Bruce Wong is director of engineering at Stitch Fix. He formerly resided at Netflix and Twilio, where he founded the Chaos Engineering effort to stress and proactively introduce failure into critical production systems to validate resilience. He is passionate about tackling challenging problems, scaling engineering teams, and building compelling products. In his spare time he can be found applying engineering principles to iterate on BBQ and chocolate chip cookies.
Charity is professionally caremad about computers. She is an operations and database engineer and sometimes engineering manager. Right now Charity is the CTO and cofounder of Honeycomb, builders of observability for distributed systems. (“Monitoring” doesn’t have to be a dirty word; give it a try.)
Until recently Charity was a production engineering manager at Facebook, where she spent 3.5 years working on Parse (both pre and post-acquisition by FB). She also spent several years at Linden Lab, working on the infrastructure and databases that power Second Life, and is the co-author of “Database Reliability Engineering” by O’Reilly.
Charity was a classical piano performance major in college, but dropped out because it turns out she prefers not being dirt poor. She has been building systems and engineering teams ever since.
Charity love startups, chaos and hard scaling problems, and somehow always ends up in charge of the databases.
With degrees in both Electrical Engineering and Theater Management, Connie-Lynne brings more than 25 years of System Engineering experience to the table, as well as a keen understanding of how to handle drama in the workplace. Currently Director of Incident Management at Fastly, Connie-Lynne has worked at Linden Lab, Change.org, and Caltech, but admits that her most fun position is serving as a board member for the Grilled Cheese Invitational, an annual food festival celebrating all things cheesy.
Corey is the Cloud Economist at The Duckbill Group. Corey specializes in helping companies improve their AWS bills by making them smaller and less horrifying; hosts the Screaming in the Cloud and AWS Morning Brief podcasts; and curates Last Week in AWS, a weekly newsletter summarizing the latest in AWS news, blogs, and tools, sprinkled with snark.
Courtney Nash is a researcher focused on system safety and failures in complex sociotechnical systems. An erstwhile cognitive neuroscientist, she has always been fascinated by how people learn, and the ways memory influences how they solve problems. Over the past two decades, she’s held a variety of editorial, program management, research, and management roles at Holloway, Fastly, O’Reilly Media, Microsoft, and Amazon. She lives in the mountains where she skis, rides bikes, and herds dogs and kids.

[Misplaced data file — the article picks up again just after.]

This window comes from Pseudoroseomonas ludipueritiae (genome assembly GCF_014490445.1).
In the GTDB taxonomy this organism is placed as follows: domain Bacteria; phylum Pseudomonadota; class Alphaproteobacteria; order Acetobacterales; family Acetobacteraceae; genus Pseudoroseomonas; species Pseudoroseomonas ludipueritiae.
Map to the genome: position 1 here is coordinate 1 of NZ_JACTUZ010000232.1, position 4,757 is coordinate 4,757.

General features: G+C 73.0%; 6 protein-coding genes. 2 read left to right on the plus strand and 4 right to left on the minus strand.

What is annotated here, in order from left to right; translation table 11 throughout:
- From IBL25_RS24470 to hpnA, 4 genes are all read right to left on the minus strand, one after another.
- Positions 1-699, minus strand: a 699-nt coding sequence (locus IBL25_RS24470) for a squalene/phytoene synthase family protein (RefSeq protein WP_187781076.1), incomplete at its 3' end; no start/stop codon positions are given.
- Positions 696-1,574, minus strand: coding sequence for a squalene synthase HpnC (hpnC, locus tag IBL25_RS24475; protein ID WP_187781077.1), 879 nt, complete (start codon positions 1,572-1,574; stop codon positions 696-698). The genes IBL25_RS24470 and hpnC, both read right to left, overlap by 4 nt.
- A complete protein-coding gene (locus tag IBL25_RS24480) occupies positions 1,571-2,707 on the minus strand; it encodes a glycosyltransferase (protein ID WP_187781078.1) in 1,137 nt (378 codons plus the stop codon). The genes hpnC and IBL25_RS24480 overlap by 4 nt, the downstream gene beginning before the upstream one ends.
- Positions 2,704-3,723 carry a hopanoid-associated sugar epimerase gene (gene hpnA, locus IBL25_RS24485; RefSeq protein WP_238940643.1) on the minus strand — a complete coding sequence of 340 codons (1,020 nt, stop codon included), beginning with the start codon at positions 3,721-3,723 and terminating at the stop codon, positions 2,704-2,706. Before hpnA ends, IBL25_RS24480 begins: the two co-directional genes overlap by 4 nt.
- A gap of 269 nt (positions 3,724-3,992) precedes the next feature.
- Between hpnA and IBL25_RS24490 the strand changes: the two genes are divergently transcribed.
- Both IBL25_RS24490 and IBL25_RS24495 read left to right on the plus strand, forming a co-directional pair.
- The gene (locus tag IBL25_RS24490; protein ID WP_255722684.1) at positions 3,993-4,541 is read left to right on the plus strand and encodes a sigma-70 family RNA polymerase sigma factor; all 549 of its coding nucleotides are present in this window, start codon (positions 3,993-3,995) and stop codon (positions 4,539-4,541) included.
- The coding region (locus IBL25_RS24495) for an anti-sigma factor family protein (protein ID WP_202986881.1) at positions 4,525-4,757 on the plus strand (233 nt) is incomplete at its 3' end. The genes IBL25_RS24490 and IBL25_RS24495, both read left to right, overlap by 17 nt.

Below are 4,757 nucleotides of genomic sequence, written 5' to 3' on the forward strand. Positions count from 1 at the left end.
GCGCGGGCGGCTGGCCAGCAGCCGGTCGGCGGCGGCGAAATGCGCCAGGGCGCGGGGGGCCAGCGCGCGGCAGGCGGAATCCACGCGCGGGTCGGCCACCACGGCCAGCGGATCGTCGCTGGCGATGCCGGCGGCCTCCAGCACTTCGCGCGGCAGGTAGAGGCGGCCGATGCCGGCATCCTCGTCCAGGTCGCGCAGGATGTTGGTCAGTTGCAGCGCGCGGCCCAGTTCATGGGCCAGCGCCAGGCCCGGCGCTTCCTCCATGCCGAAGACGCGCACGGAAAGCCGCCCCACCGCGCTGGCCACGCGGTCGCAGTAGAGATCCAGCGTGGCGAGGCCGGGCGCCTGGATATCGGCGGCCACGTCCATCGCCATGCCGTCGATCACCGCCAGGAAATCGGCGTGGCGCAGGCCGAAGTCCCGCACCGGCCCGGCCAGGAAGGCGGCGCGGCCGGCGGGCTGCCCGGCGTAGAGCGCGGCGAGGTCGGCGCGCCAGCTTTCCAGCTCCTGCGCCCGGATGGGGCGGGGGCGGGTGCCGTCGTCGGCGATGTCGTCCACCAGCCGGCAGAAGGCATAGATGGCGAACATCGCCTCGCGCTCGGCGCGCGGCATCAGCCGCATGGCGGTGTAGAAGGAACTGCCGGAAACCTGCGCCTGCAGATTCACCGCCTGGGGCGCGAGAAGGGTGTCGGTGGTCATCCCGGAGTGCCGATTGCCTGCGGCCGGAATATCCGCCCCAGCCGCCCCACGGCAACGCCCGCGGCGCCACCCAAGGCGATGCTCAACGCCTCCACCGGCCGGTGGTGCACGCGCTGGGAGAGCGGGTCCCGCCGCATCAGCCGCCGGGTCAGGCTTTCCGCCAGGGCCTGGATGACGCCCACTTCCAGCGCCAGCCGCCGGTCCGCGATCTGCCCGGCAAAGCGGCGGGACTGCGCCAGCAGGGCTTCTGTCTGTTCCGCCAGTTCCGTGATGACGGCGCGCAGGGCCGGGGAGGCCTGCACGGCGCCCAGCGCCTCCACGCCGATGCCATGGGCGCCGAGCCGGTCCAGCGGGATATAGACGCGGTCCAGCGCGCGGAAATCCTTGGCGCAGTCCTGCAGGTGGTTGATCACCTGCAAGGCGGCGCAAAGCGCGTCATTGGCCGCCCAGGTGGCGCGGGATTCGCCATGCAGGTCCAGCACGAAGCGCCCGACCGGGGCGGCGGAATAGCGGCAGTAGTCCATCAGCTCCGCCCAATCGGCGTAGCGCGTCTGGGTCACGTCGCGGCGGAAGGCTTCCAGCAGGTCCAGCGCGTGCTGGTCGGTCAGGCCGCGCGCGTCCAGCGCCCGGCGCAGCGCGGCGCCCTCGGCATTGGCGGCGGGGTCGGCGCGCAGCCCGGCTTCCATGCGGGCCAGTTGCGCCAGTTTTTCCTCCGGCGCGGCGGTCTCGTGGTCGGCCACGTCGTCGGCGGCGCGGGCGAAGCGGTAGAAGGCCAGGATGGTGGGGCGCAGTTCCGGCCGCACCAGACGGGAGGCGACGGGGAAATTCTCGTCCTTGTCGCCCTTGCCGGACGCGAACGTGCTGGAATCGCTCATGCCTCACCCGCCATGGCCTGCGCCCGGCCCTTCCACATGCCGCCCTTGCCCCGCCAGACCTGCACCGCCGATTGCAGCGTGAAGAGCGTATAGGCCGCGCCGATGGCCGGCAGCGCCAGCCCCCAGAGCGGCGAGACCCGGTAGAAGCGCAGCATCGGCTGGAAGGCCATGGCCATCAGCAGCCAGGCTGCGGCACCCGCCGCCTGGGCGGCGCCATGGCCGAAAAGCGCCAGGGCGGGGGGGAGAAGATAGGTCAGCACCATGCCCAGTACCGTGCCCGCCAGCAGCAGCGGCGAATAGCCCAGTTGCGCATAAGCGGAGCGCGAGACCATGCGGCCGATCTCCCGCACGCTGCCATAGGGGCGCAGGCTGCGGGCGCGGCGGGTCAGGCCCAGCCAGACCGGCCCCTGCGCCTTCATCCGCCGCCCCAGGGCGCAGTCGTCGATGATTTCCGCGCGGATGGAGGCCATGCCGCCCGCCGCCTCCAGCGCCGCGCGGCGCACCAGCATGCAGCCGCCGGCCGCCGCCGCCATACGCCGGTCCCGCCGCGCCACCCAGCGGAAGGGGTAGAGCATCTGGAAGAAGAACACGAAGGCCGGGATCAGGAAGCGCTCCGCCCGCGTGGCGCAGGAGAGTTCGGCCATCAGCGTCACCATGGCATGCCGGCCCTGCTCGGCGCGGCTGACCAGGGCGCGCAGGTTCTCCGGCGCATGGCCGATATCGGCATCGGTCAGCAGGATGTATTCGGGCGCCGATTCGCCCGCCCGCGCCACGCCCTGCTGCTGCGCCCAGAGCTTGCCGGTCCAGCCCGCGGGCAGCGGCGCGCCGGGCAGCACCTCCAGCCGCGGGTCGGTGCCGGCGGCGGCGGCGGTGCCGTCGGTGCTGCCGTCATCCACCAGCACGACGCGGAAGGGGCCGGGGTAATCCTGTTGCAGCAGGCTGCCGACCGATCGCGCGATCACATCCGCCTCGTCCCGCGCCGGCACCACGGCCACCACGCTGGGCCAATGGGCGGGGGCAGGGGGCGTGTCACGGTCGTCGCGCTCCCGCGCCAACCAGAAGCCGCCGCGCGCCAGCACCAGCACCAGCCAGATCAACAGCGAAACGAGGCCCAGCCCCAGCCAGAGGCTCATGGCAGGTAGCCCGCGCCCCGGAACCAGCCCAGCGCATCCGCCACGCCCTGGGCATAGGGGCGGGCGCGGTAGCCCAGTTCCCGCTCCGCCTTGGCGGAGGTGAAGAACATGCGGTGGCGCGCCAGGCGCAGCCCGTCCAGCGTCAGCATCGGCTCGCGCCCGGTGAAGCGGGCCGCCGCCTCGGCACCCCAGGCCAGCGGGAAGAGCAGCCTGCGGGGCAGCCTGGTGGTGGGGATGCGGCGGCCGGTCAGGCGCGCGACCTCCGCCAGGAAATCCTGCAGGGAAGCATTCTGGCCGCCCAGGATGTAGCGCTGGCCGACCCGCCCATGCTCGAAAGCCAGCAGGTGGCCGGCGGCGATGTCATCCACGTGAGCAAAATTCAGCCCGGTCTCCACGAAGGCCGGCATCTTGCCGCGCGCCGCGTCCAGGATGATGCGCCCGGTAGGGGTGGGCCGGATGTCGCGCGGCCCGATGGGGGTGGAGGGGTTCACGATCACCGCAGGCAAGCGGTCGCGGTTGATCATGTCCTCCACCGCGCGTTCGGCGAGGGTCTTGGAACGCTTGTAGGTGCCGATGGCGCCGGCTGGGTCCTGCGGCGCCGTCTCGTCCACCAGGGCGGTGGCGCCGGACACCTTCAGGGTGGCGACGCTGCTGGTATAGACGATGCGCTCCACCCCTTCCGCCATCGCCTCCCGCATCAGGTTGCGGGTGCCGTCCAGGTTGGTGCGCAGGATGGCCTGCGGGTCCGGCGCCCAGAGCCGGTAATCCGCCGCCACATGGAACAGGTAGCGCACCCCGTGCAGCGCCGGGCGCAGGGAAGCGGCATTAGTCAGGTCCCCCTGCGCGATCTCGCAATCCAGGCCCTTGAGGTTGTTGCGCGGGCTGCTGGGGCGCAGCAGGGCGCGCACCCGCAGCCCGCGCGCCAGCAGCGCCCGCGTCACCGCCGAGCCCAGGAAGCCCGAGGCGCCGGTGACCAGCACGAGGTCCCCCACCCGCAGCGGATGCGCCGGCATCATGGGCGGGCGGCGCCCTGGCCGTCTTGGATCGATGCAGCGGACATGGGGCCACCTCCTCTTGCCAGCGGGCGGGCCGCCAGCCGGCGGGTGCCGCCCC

A huge fan of using visual cues to inspire change, Dominica DeGrandis, author of Making Work Visible - Exposing Time Theft to Optimize Work & Flow, and Principal Flow Advisor at Tasktop, helps organizations make work visible to improve the flow of work across value streams. Obsessed with flow metrics & influencing change, Dominica advises customers on value stream management and how to affect change in their organization.
Emil is a site reliability engineer, who previously worked on caching, performance, & disaster recovery at Shopify and the internal Kubernetes platform at DigitalOcean. He has spoken at Strange Loop, Velocity, & RailsConf, and is the program co-chair for SREcon EMEA 2019 and SREcon Americas West 2020. He has guested on the podcasts InfoQ and Software Engineering Daily, and contributed a chapter to the O’Reilly book “Seeking SRE.”
Emily Freeman is a technologist and a storyteller who helps engineering teams improve their velocity. As the author of DevOps for Dummies, she believes the biggest challenges facing developers aren’t technical, but human. Her mission in life is to transform technology organizations by creating company cultures in which diverse, collaborative teams can thrive.
Emily’s experience spans both cutting-edge startups and some of the largest technology providers in the world. Her work has been featured in outlets such as Bloomberg and she is widely recognized as a thoughtful, entertaining, and professional keynote speaker. Emily is best known for her creative approach to identifying and solving the human challenges of software engineering. It is rare in the technology industry to find individuals equally adept with code and words, but her career has been defined by precisely that combination.